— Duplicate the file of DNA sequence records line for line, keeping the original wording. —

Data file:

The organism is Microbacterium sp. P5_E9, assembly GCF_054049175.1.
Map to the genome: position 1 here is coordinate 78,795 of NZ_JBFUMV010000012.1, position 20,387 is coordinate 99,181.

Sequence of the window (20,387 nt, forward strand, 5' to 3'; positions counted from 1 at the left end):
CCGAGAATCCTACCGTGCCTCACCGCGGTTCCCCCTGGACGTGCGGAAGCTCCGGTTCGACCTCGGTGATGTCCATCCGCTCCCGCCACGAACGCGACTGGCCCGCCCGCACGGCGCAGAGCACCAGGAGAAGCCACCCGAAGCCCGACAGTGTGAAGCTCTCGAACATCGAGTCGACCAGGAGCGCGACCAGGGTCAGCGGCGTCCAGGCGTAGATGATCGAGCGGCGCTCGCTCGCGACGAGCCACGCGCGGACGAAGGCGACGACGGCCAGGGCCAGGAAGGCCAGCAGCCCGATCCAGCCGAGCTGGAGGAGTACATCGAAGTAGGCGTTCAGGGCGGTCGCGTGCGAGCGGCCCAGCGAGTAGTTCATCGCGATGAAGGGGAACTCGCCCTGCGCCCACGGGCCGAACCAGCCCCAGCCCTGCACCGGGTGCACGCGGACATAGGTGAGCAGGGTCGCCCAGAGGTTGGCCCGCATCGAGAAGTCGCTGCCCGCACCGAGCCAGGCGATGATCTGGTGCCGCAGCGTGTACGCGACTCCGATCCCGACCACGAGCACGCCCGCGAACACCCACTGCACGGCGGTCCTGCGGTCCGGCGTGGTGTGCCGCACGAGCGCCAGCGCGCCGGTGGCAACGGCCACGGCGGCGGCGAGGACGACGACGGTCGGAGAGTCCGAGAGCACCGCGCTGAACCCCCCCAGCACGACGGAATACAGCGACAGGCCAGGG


The organism is Microbacterium sp. P5_E9, assembly GCF_054049175.1.
Map to the genome: position 1 here is coordinate 78,795 of NZ_JBFUMV010000012.1, position 20,387 is coordinate 99,181.

Sequence of the window (20,387 nt, forward strand, 5' to 3'; positions counted from 1 at the left end):
CCGAGAATCCTACCGTGCCTCACCGCGGTTCCCCCTGGACGTGCGGAAGCTCCGGTTCGACCTCGGTGATGTCCATCCGCTCCCGCCACGAACGCGACTGGCCCGCCCGCACGGCGCAGAGCACCAGGAGAAGCCACCCGAAGCCCGACAGTGTGAAGCTCTCGAACATCGAGTCGACCAGGAGCGCGACCAGGGTCAGCGGCGTCCAGGCGTAGATGATCGAGCGGCGCTCGCTCGCGACGAGCCACGCGCGGACGAAGGCGACGACGGCCAGGGCCAGGAAGGCCAGCAGCCCGATCCAGCCGAGCTGGAGGAGTACATCGAAGTAGGCGTTCAGGGCGGTCGCGTGCGAGCGGCCCAGCGAGTAGTTCATCGCGATGAAGGGGAACTCGCCCTGCGCCCACGGGCCGAACCAGCCCCAGCCCTGCACCGGGTGCACGCGGACATAGGTGAGCAGGGTCGCCCAGAGGTTGGCCCGCATCGAGAAGTCGCTGCCCGCACCGAGCCAGGCGATGATCTGGTGCCGCAGCGTGTACGCGACTCCGATCCCGACCACGAGCACGCCCGCGAACACCCACTGCACGGCGGTCCTGCGGTCCGGCGTGGTGTGCCGCACGAGCGCCAGCGCGCCGGTGGCAACGGCCACGGCGGCGGCGAGGACGACGACGGTCGGAGAGTCCGAGAGCACCGCGCTGAACCCCCCCAGCACGACGGAATACAGCGACAGGCCAGGG